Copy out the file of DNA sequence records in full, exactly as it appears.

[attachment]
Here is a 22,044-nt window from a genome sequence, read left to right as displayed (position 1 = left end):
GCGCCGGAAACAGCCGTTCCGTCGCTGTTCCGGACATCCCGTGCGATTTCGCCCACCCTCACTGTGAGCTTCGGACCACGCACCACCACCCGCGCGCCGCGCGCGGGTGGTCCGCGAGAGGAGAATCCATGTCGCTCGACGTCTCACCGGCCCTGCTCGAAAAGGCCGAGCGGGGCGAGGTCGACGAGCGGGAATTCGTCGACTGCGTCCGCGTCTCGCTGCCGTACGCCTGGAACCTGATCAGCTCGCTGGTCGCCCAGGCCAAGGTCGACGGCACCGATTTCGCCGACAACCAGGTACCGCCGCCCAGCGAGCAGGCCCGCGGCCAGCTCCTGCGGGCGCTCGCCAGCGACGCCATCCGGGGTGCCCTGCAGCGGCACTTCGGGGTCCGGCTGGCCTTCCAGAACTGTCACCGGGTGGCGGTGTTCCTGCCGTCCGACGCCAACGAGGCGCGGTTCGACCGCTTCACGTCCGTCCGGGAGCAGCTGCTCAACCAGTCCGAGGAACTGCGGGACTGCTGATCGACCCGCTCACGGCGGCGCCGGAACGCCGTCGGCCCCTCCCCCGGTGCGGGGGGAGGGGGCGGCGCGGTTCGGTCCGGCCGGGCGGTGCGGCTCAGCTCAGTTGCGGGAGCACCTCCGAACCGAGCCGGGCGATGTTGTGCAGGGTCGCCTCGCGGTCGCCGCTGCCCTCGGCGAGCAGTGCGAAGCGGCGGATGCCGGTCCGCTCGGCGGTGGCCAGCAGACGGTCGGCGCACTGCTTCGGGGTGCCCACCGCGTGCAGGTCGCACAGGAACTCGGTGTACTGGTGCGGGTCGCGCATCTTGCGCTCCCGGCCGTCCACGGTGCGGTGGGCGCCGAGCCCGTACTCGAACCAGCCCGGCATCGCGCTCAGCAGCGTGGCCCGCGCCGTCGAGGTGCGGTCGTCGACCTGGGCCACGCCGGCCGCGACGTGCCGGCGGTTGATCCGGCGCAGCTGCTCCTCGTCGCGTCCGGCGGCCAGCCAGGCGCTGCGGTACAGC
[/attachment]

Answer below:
Here is a 22,044-nt window from a genome sequence, read left to right as displayed (position 1 = left end):
GCGCCGGAAACAGCCGTTCCGTCGCTGTTCCGGACATCCCGTGCGATTTCGCCCACCCTCACTGTGAGCTTCGGACCACGCACCACCACCCGCGCGCCGCGCGCGGGTGGTCCGCGAGAGGAGAATCCATGTCGCTCGACGTCTCACCGGCCCTGCTCGAAAAGGCCGAGCGGGGCGAGGTCGACGAGCGGGAATTCGTCGACTGCGTCCGCGTCTCGCTGCCGTACGCCTGGAACCTGATCAGCTCGCTGGTCGCCCAGGCCAAGGTCGACGGCACCGATTTCGCCGACAACCAGGTACCGCCGCCCAGCGAGCAGGCCCGCGGCCAGCTCCTGCGGGCGCTCGCCAGCGACGCCATCCGGGGTGCCCTGCAGCGGCACTTCGGGGTCCGGCTGGCCTTCCAGAACTGTCACCGGGTGGCGGTGTTCCTGCCGTCCGACGCCAACGAGGCGCGGTTCGACCGCTTCACGTCCGTCCGGGAGCAGCTGCTCAACCAGTCCGAGGAACTGCGGGACTGCTGATCGACCCGCTCACGGCGGCGCCGGAACGCCGTCGGCCCCTCCCCCGGTGCGGGGGGAGGGGGCGGCGCGGTTCGGTCCGGCCGGGCGGTGCGGCTCAGCTCAGTTGCGGGAGCACCTCCGAACCGAGCCGGGCGATGTTGTGCAGGGTCGCCTCGCGGTCGCCGCTGCCCTCGGCGAGCAGTGCGAAGCGGCGGATGCCGGTCCGCTCGGCGGTGGCCAGCAGACGGTCGGCGCACTGCTTCGGGGTGCCCACCGCGTGCAGGTCGCACAGGAACTCGGTGTACTGGTGCGGGTCGCGCATCTTGCGCTCCCGGCCGTCCACGGTGCGGTGGGCGCCGAGCCCGTACTCGAACCAGCCCGGCATCGCGCTCAGCAGCGTGGCCCGCGCCGTCGAGGTGCGGTCGTCGACCTGGGCCACGCCGGCCGCGACGTGCCGGCGGTTGATCCGGCGCAGCTGCTCCTCGTCGCGTCCGGCGGCCAGCCAGGCGCTGCGGTACAGC